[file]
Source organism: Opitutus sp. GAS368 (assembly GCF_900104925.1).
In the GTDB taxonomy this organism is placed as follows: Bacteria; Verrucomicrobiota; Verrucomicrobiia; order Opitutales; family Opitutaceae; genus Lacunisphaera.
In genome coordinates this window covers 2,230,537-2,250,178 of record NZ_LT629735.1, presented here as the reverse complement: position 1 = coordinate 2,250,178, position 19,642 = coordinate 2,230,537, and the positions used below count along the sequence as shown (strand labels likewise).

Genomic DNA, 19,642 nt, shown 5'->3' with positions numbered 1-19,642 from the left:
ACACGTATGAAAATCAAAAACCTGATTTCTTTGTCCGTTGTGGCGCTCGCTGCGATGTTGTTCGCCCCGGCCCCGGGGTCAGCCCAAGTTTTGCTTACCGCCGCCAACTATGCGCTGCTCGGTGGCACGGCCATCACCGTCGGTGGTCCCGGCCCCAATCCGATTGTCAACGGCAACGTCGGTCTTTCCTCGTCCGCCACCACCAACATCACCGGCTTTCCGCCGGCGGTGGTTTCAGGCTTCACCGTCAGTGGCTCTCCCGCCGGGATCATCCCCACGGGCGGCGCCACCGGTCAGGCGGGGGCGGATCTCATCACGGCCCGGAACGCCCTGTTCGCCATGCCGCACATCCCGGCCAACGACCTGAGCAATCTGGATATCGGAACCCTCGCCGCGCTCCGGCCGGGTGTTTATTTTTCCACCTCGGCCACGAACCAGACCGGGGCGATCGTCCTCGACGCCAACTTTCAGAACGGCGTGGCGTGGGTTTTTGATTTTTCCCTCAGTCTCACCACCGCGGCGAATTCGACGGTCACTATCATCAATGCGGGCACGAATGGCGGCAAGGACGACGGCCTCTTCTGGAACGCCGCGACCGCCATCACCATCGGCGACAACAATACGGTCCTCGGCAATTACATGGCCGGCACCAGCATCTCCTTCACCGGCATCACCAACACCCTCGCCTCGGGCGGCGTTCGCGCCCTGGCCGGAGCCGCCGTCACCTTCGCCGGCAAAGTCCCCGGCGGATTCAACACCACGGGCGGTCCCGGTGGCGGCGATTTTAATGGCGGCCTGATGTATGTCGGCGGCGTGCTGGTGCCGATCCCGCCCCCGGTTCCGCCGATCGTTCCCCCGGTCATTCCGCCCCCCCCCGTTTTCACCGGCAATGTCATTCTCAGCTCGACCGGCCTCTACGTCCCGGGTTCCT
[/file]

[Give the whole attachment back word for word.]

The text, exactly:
Source organism: Opitutus sp. GAS368 (assembly GCF_900104925.1).
In the GTDB taxonomy this organism is placed as follows: Bacteria; Verrucomicrobiota; Verrucomicrobiia; order Opitutales; family Opitutaceae; genus Lacunisphaera.
In genome coordinates this window covers 2,230,537-2,250,178 of record NZ_LT629735.1, presented here as the reverse complement: position 1 = coordinate 2,250,178, position 19,642 = coordinate 2,230,537, and the positions used below count along the sequence as shown (strand labels likewise).

Genomic DNA, 19,642 nt, shown 5'->3' with positions numbered 1-19,642 from the left:
ACACGTATGAAAATCAAAAACCTGATTTCTTTGTCCGTTGTGGCGCTCGCTGCGATGTTGTTCGCCCCGGCCCCGGGGTCAGCCCAAGTTTTGCTTACCGCCGCCAACTATGCGCTGCTCGGTGGCACGGCCATCACCGTCGGTGGTCCCGGCCCCAATCCGATTGTCAACGGCAACGTCGGTCTTTCCTCGTCCGCCACCACCAACATCACCGGCTTTCCGCCGGCGGTGGTTTCAGGCTTCACCGTCAGTGGCTCTCCCGCCGGGATCATCCCCACGGGCGGCGCCACCGGTCAGGCGGGGGCGGATCTCATCACGGCCCGGAACGCCCTGTTCGCCATGCCGCACATCCCGGCCAACGACCTGAGCAATCTGGATATCGGAACCCTCGCCGCGCTCCGGCCGGGTGTTTATTTTTCCACCTCGGCCACGAACCAGACCGGGGCGATCGTCCTCGACGCCAACTTTCAGAACGGCGTGGCGTGGGTTTTTGATTTTTCCCTCAGTCTCACCACCGCGGCGAATTCGACGGTCACTATCATCAATGCGGGCACGAATGGCGGCAAGGACGACGGCCTCTTCTGGAACGCCGCGACCGCCATCACCATCGGCGACAACAATACGGTCCTCGGCAATTACATGGCCGGCACCAGCATCTCCTTCACCGGCATCACCAACACCCTCGCCTCGGGCGGCGTTCGCGCCCTGGCCGGAGCCGCCGTCACCTTCGCCGGCAAAGTCCCCGGCGGATTCAACACCACGGGCGGTCCCGGTGGCGGCGATTTTAATGGCGGCCTGATGTATGTCGGCGGCGTGCTGGTGCCGATCCCGCCCCCGGTTCCGCCGATCGTTCCCCCGGTCATTCCGCCCCCCCCCGTTTTCACCGGCAATGTCATTCTCAGCTCGACCGGCCTCTACGTCCCGGGTTCCT